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Keep an eye on your eyes
They say the eyes are the windows to the soul. Literally taken, one could say that the view from most windows is foggy and distorted. Our eyes are extremely important parts of the body, yet they are the most overlooked. Whether or not you wear glasses, taking good care of your eyes prevents vision problems later on. A good place to start is getting your eyes checked on a regular basis, especially if you are part of a family with a history of eye disorders. If you were not aware, vision testing is an important exercise even if you don’t wear spectacles, and should be done at least every five years. If you wear corrective lenses, you should have a check-up every two years.
Taking the test
Check-ups involve testing your visual acuity (sharpness of vision), refraction, visual field and ability to see colour. Vision acuity tests measure if the eye can see details up close or at a distance. This test is familiar to many and involves reading letters of different sizes and fonts on an eye chart. Each eye is tested individually and then together, with and without corrective lenses, if they are worn. Refraction is another test that is used to determine if there is a need for corrective lenses. The test is usually done following an abnormal visual acuity test, to determine the exact lens prescription. In other words, if your acuity test result is normal, you won’t have to do this test. Visual field tests are used to check your visual field, or the total area around you that can be seen when you are looking in one direction. Your eyes should be able to see clearly in the direction of your gaze and to the side at the same time. The normal human visual field extends to approximately 60 degrees nasally (toward the nose, or inward) in each eye, to 100 degrees temporally (away from the nose, or outwards). The test is important since it assesses the potential presence of blind spots, which could indicate eye diseases.
A blind spot in the field of vision can be linked to a variety of specific eye diseases including glaucoma. Rehabilitating the blind spots involves no surgery or medication of any kind. Finally the colour vision test is used to screen for colour-blindness. Colour-blindness occurs when certain cells in the retina which normally respond to colour, do not respond as they should. There is no treatment for colour-blindness. People with a colour deficiency are born with it. Colour blindness is caused by a common recessive gene. (U The Caribbean Health Digest)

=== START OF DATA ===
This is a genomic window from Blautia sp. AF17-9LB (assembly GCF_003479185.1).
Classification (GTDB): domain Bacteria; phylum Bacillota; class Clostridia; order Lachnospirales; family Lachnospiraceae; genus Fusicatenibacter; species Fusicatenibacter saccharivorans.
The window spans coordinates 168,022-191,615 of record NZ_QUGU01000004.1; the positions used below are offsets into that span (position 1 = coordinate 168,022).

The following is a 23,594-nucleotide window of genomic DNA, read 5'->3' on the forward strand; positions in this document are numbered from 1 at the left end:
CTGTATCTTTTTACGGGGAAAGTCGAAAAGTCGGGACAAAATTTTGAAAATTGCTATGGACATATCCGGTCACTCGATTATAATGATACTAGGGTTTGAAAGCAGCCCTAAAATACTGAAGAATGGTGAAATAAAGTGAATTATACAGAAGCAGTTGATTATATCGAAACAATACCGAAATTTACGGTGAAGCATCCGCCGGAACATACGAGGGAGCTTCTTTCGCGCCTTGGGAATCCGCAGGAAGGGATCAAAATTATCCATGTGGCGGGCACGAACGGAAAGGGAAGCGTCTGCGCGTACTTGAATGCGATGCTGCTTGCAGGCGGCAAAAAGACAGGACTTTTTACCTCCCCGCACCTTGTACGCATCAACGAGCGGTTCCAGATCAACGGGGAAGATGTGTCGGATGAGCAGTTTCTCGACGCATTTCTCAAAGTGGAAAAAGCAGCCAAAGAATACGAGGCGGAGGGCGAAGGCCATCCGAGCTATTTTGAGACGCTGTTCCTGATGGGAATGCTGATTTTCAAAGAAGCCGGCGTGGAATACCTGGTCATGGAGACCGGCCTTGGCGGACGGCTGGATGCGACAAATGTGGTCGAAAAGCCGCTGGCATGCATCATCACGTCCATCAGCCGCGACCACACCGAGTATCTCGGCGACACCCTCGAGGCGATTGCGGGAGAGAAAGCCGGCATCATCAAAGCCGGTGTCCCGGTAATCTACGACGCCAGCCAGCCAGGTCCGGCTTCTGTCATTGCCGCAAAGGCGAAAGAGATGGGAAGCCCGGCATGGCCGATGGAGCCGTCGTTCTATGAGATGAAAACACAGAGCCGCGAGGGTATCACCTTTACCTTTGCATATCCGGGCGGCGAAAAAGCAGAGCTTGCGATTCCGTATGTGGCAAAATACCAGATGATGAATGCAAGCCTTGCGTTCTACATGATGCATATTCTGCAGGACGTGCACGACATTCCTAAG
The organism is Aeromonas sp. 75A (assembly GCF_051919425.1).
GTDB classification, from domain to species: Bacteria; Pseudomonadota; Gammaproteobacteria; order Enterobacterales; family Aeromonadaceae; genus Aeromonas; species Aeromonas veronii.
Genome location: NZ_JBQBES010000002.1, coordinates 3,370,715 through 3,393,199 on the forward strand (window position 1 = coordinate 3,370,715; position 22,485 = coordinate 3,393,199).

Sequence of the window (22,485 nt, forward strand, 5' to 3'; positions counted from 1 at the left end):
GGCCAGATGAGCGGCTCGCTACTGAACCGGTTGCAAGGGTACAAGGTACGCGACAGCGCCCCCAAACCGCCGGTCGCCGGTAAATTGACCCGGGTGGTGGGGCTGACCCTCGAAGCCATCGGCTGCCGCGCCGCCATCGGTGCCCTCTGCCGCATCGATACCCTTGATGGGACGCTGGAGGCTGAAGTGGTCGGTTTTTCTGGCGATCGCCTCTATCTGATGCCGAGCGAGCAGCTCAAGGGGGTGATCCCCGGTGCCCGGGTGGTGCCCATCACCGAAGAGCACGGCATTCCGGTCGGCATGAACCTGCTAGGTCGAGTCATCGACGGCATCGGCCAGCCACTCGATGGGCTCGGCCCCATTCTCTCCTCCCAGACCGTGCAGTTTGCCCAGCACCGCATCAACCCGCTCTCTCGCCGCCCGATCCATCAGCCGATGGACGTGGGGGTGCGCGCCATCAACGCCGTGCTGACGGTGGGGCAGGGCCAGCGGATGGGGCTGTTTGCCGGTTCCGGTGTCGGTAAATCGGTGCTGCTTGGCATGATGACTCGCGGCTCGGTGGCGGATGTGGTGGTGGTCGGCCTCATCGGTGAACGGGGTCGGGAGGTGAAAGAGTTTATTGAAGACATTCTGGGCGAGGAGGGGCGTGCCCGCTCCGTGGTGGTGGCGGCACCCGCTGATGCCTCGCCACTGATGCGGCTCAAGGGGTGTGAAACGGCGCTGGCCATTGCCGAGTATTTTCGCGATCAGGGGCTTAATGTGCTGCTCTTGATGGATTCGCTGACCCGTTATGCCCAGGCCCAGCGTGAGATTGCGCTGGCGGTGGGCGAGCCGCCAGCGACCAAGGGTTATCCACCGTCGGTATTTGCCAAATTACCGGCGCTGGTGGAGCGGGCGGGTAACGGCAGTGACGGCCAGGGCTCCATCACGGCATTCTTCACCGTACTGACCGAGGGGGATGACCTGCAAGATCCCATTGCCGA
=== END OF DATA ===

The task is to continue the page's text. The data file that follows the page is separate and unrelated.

Choosing an eye doctor
Choosing an eye doctor is an important healthcare decision. After all, you will be trusting your eye doctor to safeguard your precious sense of sight and help you maintain a lifetime of good vision. The first step in your decision is to understand that there are two types of eye doctors: optometrists and ophthalmologists. It’s also helpful to understand the third “O” in eye care: opticians.
What Is an Optometrist?
An optometrist is an eye doctor who has earned the Doctor of Optometry (OD) degree. Optometrists examine eyes for both vision and health problems, and correct refractive errors by prescribing eyeglasses and contact lenses. Some optometrists also provide low vision care and vision therapy.
Optometrists also may participate in your pre-and post-operative care if you have eye surgery.
Both optometrists and ophthalmologists examine eyes and prescribe eyeglasses and contact lenses.
What Is an Ophthalmologist?
An ophthalmologist is a medical doctor (MD) or an osteopathic doctor (DO) who specialises in eye and vision care. Ophthalmologists are trained to perform eye exams, diagnose and treat disease, prescribe medications and perform eye surgery. They also write prescriptions for eyeglasses and contact lenses.
An optician is not an eye doctor, but opticians are an important part of your eye care team. Opticians use prescriptions written by an optometrist or an ophthalmologist to fit and sell eyeglasses, contact lenses and other eyewear.
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